Oil prices have increased after US operators suspended drilling for production and impending sanctions on Iran are expected to result in supplying a crunch in the markets.
Brent crude futures jumped 64 cents, or 0.8%, to touch $77.46 per barrel, while US West Texas Intermediate (WTI) crude futures soared 48 cents, or 0.7%, to trade at $68.23, Reuters reported.
Last week, the number of US oil rigs dropped by two, bringing the total count to 860, according to Baker Hughes.
Prices were also supported by new sanctions on Iran crude exports by the US set to be implemented from November.
Energy consultancy FGE said as a result of pressure from the US administration, several countries such as India, Japan, and South Korea have already started reducing crude imports from Iran.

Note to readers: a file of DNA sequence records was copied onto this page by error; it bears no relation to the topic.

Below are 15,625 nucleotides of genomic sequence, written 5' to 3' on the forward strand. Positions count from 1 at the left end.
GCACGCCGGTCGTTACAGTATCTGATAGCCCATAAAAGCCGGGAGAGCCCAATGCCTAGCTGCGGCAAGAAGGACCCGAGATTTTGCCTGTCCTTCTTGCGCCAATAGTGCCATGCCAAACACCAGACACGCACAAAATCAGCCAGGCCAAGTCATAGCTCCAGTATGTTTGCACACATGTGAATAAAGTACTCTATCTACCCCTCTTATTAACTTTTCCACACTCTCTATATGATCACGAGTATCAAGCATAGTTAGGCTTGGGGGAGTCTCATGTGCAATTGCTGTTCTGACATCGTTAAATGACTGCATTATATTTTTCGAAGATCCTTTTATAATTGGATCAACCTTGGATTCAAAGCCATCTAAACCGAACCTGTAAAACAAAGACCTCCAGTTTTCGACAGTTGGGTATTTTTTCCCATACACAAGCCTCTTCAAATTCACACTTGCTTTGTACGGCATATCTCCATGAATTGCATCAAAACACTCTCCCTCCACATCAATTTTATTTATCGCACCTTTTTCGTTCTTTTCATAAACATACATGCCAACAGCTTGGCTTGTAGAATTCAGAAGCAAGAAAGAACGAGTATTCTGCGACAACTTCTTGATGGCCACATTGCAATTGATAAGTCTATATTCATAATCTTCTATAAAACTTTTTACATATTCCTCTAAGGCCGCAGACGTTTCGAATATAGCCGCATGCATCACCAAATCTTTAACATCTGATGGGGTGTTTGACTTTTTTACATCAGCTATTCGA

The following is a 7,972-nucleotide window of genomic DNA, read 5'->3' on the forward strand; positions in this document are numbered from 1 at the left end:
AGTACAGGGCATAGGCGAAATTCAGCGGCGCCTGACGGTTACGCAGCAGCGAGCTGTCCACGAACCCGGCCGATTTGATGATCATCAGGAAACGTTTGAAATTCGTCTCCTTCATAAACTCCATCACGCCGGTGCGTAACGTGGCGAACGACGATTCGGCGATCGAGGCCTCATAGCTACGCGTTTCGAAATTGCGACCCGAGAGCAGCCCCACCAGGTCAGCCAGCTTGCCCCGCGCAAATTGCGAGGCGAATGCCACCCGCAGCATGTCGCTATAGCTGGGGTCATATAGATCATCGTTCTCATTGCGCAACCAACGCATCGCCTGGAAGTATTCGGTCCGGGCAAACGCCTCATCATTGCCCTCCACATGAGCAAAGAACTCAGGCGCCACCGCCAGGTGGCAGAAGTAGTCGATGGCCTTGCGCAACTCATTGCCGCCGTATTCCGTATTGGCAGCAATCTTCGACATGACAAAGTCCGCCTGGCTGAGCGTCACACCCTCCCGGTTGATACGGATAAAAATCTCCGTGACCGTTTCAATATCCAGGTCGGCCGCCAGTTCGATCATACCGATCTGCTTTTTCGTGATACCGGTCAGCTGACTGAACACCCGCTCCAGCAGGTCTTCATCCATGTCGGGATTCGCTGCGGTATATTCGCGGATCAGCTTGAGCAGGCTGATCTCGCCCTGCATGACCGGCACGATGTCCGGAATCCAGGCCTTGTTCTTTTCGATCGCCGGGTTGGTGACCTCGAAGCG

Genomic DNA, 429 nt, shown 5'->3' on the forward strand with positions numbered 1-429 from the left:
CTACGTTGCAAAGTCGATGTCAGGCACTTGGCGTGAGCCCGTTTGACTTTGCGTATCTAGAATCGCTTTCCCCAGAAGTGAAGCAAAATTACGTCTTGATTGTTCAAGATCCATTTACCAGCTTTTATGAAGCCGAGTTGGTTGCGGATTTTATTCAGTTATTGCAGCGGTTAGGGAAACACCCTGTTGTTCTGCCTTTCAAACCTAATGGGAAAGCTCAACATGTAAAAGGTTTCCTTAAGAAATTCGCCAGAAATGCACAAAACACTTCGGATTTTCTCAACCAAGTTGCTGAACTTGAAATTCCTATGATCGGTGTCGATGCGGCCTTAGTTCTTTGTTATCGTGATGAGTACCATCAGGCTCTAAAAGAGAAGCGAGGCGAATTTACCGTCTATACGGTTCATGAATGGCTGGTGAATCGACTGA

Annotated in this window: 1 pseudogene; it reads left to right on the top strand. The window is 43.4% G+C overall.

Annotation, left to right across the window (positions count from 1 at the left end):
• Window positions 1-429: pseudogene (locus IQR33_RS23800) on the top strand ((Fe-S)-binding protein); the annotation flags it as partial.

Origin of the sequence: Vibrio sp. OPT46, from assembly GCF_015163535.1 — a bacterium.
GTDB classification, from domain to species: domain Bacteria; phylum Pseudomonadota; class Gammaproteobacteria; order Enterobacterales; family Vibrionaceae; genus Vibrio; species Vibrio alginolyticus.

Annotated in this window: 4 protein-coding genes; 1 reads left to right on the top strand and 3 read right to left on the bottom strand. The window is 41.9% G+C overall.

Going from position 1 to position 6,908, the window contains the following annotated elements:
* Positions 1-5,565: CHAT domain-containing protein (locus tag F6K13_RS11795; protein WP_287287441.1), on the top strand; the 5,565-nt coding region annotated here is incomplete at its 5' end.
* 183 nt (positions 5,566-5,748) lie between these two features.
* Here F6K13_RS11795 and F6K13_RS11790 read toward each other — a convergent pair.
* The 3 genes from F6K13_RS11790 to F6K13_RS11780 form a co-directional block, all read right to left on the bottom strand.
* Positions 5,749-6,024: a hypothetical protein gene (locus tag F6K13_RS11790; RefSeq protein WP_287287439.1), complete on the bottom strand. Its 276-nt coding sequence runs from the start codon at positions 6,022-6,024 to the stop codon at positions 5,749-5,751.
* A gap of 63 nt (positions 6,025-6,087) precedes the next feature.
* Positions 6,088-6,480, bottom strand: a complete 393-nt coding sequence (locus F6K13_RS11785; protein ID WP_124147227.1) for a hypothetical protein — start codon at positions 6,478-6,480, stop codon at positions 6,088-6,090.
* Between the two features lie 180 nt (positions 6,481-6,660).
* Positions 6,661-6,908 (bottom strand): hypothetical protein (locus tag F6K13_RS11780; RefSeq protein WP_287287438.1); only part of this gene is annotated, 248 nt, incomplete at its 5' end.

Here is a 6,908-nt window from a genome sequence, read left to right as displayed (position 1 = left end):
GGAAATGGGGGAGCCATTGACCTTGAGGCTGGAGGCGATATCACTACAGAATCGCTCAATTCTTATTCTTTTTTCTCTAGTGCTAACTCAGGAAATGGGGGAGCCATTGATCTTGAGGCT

In a statement, FGE was quoted by the news agency as saying: “Governments can talk tough. They can say they are going to stand up to Trump and/or push for waivers.
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“But generally the companies we speak to say they won’t risk it.
“US financial penalties and the loss of shipping insurance scares everyone.”
Meanwhile, a rocket attack on Basra airport in Iraq has caused concerns of supply disruptions.
Analysts are projecting a tighter oil market outlook given the decline in the US rig activity and looming sanctions on Iran.
Emirates NBD Bank commodity analyst Edward Bell said: “Investors have largely turned positive again, likely welcoming the return of backwardation.”
Meetings between US Energy Secretary Rick Perry and his counterparts from Saudi Arabia and Russia have been arranged this week to ask the major producers to increase production.